More information on Casavanet: Casavanet wish to bring as much information as possible together in once place and to make this accessible to a worldwide audience of laypersons and specialists. The goal is to provide an interactive portal for knowledge concerning cassava, thereby improving access and links to information which can increase the understanding of the crop. Casavanet's ultimate aim is that facilitating access and exchange of information will contribute to the well-being of cassava farmers throughout the tropics.

Related:

Non-food uses of Cassava

Cassava is multifaceted crop that is finding many industrial applications, worldwide. Some of the current applications include; adhesives, corrugated boards, gums, wallpaper, foundry, well drilling, paper industry, textile industry, wood furniture, particle board, biofuels, alcohol products, dusting powders, drugs, plastics, packaging, stain remover, concrete stabilizer and moisture sequester. Key words: cassava, multifaceted crop, industrial applications, non-food uses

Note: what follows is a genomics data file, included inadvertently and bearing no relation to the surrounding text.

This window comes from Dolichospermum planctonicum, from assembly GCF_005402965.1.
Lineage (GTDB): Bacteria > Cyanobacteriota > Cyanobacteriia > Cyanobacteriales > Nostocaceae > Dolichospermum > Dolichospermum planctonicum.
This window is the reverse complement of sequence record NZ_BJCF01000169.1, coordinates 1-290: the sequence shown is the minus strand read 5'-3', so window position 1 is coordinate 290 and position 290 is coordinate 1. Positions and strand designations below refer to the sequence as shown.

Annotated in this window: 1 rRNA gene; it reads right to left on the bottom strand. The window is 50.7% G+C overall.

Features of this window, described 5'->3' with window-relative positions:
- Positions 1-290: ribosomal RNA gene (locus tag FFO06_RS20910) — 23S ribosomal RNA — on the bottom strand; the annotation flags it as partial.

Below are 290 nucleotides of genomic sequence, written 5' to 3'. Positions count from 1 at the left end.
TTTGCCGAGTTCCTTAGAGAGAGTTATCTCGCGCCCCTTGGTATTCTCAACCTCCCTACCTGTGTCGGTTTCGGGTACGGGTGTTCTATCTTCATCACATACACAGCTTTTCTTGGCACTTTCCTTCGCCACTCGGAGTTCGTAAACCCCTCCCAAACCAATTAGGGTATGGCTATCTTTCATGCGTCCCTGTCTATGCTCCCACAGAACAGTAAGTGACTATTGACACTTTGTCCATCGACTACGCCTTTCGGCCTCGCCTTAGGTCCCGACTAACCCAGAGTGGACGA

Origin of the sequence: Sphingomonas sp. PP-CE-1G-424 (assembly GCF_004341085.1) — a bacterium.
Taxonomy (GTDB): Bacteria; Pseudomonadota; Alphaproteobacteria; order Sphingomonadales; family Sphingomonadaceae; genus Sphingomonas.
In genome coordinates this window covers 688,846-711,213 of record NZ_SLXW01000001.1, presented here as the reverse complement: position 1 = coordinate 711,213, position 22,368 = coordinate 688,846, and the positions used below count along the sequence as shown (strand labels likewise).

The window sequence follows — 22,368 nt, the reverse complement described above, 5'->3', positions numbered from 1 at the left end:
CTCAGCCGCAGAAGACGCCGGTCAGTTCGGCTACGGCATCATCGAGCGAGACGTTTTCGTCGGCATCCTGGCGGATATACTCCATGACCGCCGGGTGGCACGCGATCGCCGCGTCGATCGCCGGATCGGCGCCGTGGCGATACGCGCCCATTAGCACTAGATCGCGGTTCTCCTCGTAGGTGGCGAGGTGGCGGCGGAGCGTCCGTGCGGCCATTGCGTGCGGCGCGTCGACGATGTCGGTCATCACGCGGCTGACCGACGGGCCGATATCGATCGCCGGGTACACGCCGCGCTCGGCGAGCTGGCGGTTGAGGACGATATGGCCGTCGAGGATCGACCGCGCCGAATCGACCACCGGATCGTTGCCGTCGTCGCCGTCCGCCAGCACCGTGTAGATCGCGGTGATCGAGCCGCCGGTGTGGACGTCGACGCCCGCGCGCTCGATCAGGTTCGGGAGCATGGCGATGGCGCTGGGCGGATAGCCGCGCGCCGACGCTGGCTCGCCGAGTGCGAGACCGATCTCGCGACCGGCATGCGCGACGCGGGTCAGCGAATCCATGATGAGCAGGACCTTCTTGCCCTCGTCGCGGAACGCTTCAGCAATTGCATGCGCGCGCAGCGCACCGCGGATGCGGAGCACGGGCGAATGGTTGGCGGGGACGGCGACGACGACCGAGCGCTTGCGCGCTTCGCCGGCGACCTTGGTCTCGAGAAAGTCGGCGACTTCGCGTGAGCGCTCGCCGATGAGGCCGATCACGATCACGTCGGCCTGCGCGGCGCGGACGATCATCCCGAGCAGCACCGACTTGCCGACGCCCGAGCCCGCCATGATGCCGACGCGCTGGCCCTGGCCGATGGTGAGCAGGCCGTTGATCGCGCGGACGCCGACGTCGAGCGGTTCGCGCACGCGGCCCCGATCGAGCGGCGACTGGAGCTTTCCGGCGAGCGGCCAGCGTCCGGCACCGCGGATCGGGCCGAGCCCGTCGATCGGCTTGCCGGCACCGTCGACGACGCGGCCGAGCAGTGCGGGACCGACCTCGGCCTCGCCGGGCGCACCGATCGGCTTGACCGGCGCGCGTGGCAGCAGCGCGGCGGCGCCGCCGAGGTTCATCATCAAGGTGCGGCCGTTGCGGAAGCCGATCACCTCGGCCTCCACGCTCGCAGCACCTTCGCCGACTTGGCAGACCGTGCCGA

The climate challenge and ACP responses

On 13 February, CTA, Euforic, and other partners will hold the fourth in the series of Brussels Development Briefings.

The briefing will host two panels:
  • Panel 1 - Climate change and Development - Overview of some key and emerging issues;
  • Panel 2 – Impacts of climate change on rural development.Speakers include the EC, ODI, ACP Secretariat, ENDA, Development Commmittee of the European Paliament, Concord, African farmers organisations (SACAU), the Joint ACP-EU Parliamentary Assembly.
A more detailed programme will be available soon.

Climate change and agriculture was also the topic of a CTA-Euforic side session at the EU Development Days.Earlier Brussels Briefings looked at 'Aid for Trade', 'Advancing African Agriculture' and 'Challenges to rural development in ACP countries.'

See also Euforic news on rural development and climate change.

Thursday, 24 January 2008

DFID Research Strategy Consultation and Agricultural Research in Africa

FARA has provided in November 2007 a contribution to the consultation on DFID's new research strategy, with responses to questions on research opportunities for sustainable agriculture, the importance of education and training, and how new technologies can be used by developing countries. Read more.

The global consultations organised as part of DFID’s research strategy for 2008-2013